White House vaccine chief explains why states haven't received number of vaccines promised

UPS employees move one of two shipping containers containing the first shipments of the Pfizer and BioNTech COVID-19 vaccine inside a sorting facility at UPS Worldport on Dec. 13, in Louisville, KY. By Allison Gordon and Naomi Thomas, CNN

(CNN) -- The chief scientific adviser for Operation Warp Speed explained Sunday that an unpredicted "two-day lag period" is the reason why many states have not received the number of vaccines promised.

"We all made the error or mistake of assuming that vaccine that's actually produced and being released is already available for shipment, when, in fact, there is a two-days lag between the time at which we generate a lot of data that shows this vaccine vial is actually safe and right and the time we can ship it," Moncef Slaoui told CNN's Jake Tapper on "State of the Union" when asked about the delay.

Last week, health officials across the country were left confused and frustrated after being told they would receive fewer doses than originally planned for by the federal government's Operation Warp Speed.

On Thursday, Pfizer put out a statement that the company was "not having any production issues" and that "we have millions more doses sitting in our warehouse but, as of now, we have not received any shipment instructions for additional doses."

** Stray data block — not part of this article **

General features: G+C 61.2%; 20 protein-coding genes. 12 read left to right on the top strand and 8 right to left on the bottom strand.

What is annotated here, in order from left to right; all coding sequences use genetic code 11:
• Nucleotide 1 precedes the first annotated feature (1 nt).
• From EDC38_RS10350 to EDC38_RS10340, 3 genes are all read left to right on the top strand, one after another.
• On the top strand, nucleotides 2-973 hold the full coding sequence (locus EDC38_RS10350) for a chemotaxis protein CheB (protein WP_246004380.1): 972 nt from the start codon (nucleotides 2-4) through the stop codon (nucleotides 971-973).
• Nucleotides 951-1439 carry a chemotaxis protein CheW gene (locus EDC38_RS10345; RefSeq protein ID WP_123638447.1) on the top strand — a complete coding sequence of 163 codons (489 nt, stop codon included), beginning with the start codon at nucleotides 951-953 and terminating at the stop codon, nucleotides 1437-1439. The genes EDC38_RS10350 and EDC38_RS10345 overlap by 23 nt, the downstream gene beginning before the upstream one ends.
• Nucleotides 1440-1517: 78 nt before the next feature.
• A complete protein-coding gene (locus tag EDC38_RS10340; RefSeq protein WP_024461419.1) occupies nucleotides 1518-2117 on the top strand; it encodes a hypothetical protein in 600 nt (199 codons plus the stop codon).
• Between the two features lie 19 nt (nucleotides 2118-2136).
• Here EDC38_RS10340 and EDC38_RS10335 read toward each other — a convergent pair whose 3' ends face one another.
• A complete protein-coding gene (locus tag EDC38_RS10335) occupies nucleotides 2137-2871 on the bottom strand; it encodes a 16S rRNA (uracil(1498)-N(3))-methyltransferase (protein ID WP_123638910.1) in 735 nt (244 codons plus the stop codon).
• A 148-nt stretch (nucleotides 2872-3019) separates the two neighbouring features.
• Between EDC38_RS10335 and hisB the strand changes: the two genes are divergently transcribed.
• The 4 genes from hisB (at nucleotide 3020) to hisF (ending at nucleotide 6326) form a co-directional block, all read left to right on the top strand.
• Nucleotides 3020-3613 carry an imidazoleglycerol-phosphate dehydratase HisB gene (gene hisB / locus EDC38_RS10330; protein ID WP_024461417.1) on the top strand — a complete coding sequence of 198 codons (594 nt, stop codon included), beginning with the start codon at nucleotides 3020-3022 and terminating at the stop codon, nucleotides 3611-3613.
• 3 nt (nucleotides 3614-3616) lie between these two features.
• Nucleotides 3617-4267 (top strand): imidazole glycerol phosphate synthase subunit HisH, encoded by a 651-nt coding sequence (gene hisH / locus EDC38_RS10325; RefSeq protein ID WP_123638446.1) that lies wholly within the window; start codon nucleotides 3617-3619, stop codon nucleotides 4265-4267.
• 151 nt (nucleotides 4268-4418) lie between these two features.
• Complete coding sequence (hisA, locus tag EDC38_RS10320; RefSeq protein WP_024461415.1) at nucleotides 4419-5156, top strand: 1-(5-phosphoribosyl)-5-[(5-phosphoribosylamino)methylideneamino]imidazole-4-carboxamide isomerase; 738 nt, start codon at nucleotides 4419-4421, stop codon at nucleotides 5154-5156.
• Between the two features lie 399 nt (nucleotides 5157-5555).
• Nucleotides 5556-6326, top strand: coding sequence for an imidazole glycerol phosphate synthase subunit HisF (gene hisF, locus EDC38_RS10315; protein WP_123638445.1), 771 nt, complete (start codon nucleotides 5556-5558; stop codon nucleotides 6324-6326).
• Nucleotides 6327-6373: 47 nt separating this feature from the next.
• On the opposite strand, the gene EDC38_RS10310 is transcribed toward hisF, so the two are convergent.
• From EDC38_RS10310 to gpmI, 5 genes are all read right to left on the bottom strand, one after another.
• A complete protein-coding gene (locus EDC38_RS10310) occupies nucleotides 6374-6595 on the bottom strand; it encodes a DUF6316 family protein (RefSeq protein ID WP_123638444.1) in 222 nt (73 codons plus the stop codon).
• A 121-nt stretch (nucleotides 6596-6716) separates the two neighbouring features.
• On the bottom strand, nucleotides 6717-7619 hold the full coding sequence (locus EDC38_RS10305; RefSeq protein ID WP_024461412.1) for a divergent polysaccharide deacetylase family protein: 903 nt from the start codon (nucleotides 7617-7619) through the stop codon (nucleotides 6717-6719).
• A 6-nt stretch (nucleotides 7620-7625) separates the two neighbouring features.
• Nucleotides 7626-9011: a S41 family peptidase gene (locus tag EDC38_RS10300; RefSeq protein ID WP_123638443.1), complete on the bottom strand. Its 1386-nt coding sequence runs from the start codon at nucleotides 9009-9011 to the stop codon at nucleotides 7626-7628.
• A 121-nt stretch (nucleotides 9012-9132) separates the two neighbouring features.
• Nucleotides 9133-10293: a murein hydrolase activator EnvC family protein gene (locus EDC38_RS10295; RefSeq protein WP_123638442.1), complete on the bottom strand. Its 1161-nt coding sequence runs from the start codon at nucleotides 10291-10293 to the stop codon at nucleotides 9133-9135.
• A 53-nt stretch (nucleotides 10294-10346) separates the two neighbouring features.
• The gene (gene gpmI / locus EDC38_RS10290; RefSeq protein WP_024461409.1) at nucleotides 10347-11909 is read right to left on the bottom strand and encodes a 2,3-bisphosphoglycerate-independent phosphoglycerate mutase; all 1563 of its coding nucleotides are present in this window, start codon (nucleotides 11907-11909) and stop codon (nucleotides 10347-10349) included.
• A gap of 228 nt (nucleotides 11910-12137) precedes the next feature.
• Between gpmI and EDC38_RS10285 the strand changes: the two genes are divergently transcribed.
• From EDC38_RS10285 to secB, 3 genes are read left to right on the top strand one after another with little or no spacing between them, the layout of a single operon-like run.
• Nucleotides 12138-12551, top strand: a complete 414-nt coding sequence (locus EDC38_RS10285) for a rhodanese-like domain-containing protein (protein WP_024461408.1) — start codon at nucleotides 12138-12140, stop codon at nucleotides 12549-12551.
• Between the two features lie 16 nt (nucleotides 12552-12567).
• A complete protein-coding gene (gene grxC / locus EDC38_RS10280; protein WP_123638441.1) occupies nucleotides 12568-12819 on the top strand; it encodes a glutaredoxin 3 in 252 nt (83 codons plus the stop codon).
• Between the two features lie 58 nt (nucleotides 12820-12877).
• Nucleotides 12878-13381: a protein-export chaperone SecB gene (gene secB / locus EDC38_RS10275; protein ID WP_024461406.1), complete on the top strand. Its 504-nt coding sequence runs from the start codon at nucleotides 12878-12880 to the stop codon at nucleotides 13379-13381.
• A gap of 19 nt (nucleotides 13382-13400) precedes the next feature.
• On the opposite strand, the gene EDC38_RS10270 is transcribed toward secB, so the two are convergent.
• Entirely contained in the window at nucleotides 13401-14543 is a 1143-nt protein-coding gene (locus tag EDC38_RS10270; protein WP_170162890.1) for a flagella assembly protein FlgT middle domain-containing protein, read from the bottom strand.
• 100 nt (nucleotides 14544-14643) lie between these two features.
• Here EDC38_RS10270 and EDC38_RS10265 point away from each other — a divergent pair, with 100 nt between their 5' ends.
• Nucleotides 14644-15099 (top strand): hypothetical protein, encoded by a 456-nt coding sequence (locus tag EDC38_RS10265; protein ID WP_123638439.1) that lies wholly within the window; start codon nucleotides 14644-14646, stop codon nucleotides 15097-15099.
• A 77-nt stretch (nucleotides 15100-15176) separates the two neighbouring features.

Slaoui's comments on Sunday about the two-day lag come a day after Gen. Gustave Perna, the chief operating officer of Operation Warp Speed, apologized for miscommunicating the number of vaccine shipments to states.

In his interview with Tapper, Slaoui said it was brave for Perna "to take this on him personally."

Across the country, state leaders have called out the delay in receiving the vaccine.

On Saturday, Democratic Wisconsin Gov. Tony Evers urged the federal government to send them more doses of the Pfizer Covid-19 vaccine, tweeting, "It's unacceptable that our state will only be receiving 35,100 doses of Pfizer next week—far fewer than were expected after the initial doses allocated earlier this week."

In Illinois, Democratic Gov. JB Pritzker said on Wednesday that he is expecting the reduction in vaccine doses "will likely cut our state's projected Pfizer shipments this month by roughly half."

In Washington, Democratic Gov. Jay Inslee also expressed concern about the unforeseen reduction in vaccines. On Thursday, he tweeted that the state's vaccine allocation will be cut by 40% next week, and that "no explanation was given."

FDA Commissioner Dr. Stephen Hahn has also addressed the issue of vaccine hold ups. In a tweet on Saturday, he explained that the "FDA is not requiring lot release for #COVID19 vaccine under EUA. The Conditions of Authorization require the companies to submit Certificates of Analysis for each lot at least 48 hrs prior to vaccine distribution and they can distribute without waiting for FDA's ok."

Slaoui told Tapper on Sunday that he believes this error has now been addressed.

"We are increasing the level of communication with the governors in order to make sure that, you know, there are no mistakes that happen or miscommunication," he said.

This story has been updated with additional details Sunday.

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